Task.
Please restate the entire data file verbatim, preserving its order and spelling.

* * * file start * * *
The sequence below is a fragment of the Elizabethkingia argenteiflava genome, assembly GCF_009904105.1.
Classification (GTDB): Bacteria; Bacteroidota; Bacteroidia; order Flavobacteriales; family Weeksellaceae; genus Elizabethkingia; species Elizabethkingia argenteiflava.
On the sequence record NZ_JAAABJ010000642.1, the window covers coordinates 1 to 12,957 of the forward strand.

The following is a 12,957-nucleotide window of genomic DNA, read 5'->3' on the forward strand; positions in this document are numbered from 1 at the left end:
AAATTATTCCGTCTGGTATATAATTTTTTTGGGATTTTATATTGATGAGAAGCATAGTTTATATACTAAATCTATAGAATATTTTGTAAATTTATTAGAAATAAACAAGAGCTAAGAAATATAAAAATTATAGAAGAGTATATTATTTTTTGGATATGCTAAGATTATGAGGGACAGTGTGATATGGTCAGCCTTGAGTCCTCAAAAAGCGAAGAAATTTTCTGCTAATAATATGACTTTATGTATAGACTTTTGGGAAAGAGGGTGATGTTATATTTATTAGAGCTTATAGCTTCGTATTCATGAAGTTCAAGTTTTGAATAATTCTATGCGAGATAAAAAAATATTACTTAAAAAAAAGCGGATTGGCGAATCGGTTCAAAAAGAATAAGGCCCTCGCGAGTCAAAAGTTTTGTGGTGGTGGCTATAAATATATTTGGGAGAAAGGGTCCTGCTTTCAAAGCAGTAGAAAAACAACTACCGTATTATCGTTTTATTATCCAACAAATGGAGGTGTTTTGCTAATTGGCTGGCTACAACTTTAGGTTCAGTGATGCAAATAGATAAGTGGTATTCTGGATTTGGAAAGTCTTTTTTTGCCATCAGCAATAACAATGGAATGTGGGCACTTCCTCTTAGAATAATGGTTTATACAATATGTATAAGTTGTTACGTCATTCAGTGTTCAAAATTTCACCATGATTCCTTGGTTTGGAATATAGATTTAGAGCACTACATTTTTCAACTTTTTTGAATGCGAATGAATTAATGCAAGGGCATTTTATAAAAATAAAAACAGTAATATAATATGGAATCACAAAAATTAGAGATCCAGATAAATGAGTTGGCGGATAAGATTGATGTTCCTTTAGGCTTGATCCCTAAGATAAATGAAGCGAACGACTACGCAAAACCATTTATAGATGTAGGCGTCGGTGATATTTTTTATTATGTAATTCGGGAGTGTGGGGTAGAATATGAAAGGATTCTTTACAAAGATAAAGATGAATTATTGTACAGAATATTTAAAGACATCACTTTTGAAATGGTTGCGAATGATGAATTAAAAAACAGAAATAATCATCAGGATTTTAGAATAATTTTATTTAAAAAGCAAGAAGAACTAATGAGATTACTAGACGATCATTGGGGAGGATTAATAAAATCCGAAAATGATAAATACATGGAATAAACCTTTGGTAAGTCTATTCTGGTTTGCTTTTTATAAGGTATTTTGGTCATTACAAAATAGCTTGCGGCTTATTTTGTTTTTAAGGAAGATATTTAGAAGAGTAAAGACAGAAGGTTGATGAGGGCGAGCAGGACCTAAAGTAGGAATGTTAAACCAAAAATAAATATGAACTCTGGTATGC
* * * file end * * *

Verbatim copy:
The sequence below is a fragment of the Elizabethkingia argenteiflava genome, assembly GCF_009904105.1.
Classification (GTDB): Bacteria; Bacteroidota; Bacteroidia; order Flavobacteriales; family Weeksellaceae; genus Elizabethkingia; species Elizabethkingia argenteiflava.
On the sequence record NZ_JAAABJ010000642.1, the window covers coordinates 1 to 12,957 of the forward strand.

The following is a 12,957-nucleotide window of genomic DNA, read 5'->3' on the forward strand; positions in this document are numbered from 1 at the left end:
AAATTATTCCGTCTGGTATATAATTTTTTTGGGATTTTATATTGATGAGAAGCATAGTTTATATACTAAATCTATAGAATATTTTGTAAATTTATTAGAAATAAACAAGAGCTAAGAAATATAAAAATTATAGAAGAGTATATTATTTTTTGGATATGCTAAGATTATGAGGGACAGTGTGATATGGTCAGCCTTGAGTCCTCAAAAAGCGAAGAAATTTTCTGCTAATAATATGACTTTATGTATAGACTTTTGGGAAAGAGGGTGATGTTATATTTATTAGAGCTTATAGCTTCGTATTCATGAAGTTCAAGTTTTGAATAATTCTATGCGAGATAAAAAAATATTACTTAAAAAAAAGCGGATTGGCGAATCGGTTCAAAAAGAATAAGGCCCTCGCGAGTCAAAAGTTTTGTGGTGGTGGCTATAAATATATTTGGGAGAAAGGGTCCTGCTTTCAAAGCAGTAGAAAAACAACTACCGTATTATCGTTTTATTATCCAACAAATGGAGGTGTTTTGCTAATTGGCTGGCTACAACTTTAGGTTCAGTGATGCAAATAGATAAGTGGTATTCTGGATTTGGAAAGTCTTTTTTTGCCATCAGCAATAACAATGGAATGTGGGCACTTCCTCTTAGAATAATGGTTTATACAATATGTATAAGTTGTTACGTCATTCAGTGTTCAAAATTTCACCATGATTCCTTGGTTTGGAATATAGATTTAGAGCACTACATTTTTCAACTTTTTTGAATGCGAATGAATTAATGCAAGGGCATTTTATAAAAATAAAAACAGTAATATAATATGGAATCACAAAAATTAGAGATCCAGATAAATGAGTTGGCGGATAAGATTGATGTTCCTTTAGGCTTGATCCCTAAGATAAATGAAGCGAACGACTACGCAAAACCATTTATAGATGTAGGCGTCGGTGATATTTTTTATTATGTAATTCGGGAGTGTGGGGTAGAATATGAAAGGATTCTTTACAAAGATAAAGATGAATTATTGTACAGAATATTTAAAGACATCACTTTTGAAATGGTTGCGAATGATGAATTAAAAAACAGAAATAATCATCAGGATTTTAGAATAATTTTATTTAAAAAGCAAGAAGAACTAATGAGATTACTAGACGATCATTGGGGAGGATTAATAAAATCCGAAAATGATAAATACATGGAATAAACCTTTGGTAAGTCTATTCTGGTTTGCTTTTTATAAGGTATTTTGGTCATTACAAAATAGCTTGCGGCTTATTTTGTTTTTAAGGAAGATATTTAGAAGAGTAAAGACAGAAGGTTGATGAGGGCGAGCAGGACCTAAAGTAGGAATGTTAAACCAAAAATAAATATGAACTCTGGTATGC